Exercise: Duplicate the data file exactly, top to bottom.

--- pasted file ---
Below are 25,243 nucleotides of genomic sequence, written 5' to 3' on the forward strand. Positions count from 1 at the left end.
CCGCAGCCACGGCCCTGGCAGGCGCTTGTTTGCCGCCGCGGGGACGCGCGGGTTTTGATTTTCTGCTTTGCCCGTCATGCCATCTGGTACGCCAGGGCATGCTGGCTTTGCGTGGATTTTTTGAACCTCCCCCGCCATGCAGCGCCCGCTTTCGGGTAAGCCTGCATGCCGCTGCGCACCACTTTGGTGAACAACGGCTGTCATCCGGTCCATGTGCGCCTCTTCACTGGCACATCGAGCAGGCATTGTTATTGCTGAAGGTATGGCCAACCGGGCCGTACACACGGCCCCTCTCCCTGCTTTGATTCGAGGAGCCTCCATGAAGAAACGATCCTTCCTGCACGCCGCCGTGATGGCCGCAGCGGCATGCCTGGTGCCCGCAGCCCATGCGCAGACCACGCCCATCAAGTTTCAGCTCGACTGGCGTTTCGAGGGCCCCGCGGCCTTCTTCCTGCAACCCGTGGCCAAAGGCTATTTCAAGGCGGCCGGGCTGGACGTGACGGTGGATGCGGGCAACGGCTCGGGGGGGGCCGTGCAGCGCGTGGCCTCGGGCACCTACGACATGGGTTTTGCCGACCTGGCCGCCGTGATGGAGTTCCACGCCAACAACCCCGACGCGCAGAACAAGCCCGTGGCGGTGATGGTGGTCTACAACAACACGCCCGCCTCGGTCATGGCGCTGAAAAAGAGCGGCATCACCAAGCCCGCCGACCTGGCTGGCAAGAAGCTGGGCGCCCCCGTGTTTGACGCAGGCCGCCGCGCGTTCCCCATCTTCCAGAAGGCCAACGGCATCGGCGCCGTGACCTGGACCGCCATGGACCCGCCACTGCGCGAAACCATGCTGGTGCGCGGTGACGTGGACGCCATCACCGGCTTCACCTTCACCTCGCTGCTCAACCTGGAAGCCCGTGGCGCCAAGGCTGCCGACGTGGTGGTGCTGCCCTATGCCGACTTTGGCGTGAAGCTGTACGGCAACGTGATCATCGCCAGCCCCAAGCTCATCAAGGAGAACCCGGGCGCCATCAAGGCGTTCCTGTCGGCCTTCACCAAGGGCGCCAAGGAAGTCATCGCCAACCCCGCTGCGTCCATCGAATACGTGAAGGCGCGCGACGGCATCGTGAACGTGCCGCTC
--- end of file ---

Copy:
Below are 25,243 nucleotides of genomic sequence, written 5' to 3' on the forward strand. Positions count from 1 at the left end.
CCGCAGCCACGGCCCTGGCAGGCGCTTGTTTGCCGCCGCGGGGACGCGCGGGTTTTGATTTTCTGCTTTGCCCGTCATGCCATCTGGTACGCCAGGGCATGCTGGCTTTGCGTGGATTTTTTGAACCTCCCCCGCCATGCAGCGCCCGCTTTCGGGTAAGCCTGCATGCCGCTGCGCACCACTTTGGTGAACAACGGCTGTCATCCGGTCCATGTGCGCCTCTTCACTGGCACATCGAGCAGGCATTGTTATTGCTGAAGGTATGGCCAACCGGGCCGTACACACGGCCCCTCTCCCTGCTTTGATTCGAGGAGCCTCCATGAAGAAACGATCCTTCCTGCACGCCGCCGTGATGGCCGCAGCGGCATGCCTGGTGCCCGCAGCCCATGCGCAGACCACGCCCATCAAGTTTCAGCTCGACTGGCGTTTCGAGGGCCCCGCGGCCTTCTTCCTGCAACCCGTGGCCAAAGGCTATTTCAAGGCGGCCGGGCTGGACGTGACGGTGGATGCGGGCAACGGCTCGGGGGGGGCCGTGCAGCGCGTGGCCTCGGGCACCTACGACATGGGTTTTGCCGACCTGGCCGCCGTGATGGAGTTCCACGCCAACAACCCCGACGCGCAGAACAAGCCCGTGGCGGTGATGGTGGTCTACAACAACACGCCCGCCTCGGTCATGGCGCTGAAAAAGAGCGGCATCACCAAGCCCGCCGACCTGGCTGGCAAGAAGCTGGGCGCCCCCGTGTTTGACGCAGGCCGCCGCGCGTTCCCCATCTTCCAGAAGGCCAACGGCATCGGCGCCGTGACCTGGACCGCCATGGACCCGCCACTGCGCGAAACCATGCTGGTGCGCGGTGACGTGGACGCCATCACCGGCTTCACCTTCACCTCGCTGCTCAACCTGGAAGCCCGTGGCGCCAAGGCTGCCGACGTGGTGGTGCTGCCCTATGCCGACTTTGGCGTGAAGCTGTACGGCAACGTGATCATCGCCAGCCCCAAGCTCATCAAGGAGAACCCGGGCGCCATCAAGGCGTTCCTGTCGGCCTTCACCAAGGGCGCCAAGGAAGTCATCGCCAACCCCGCTGCGTCCATCGAATACGTGAAGGCGCGCGACGGCATCGTGAACGTGCCGCTC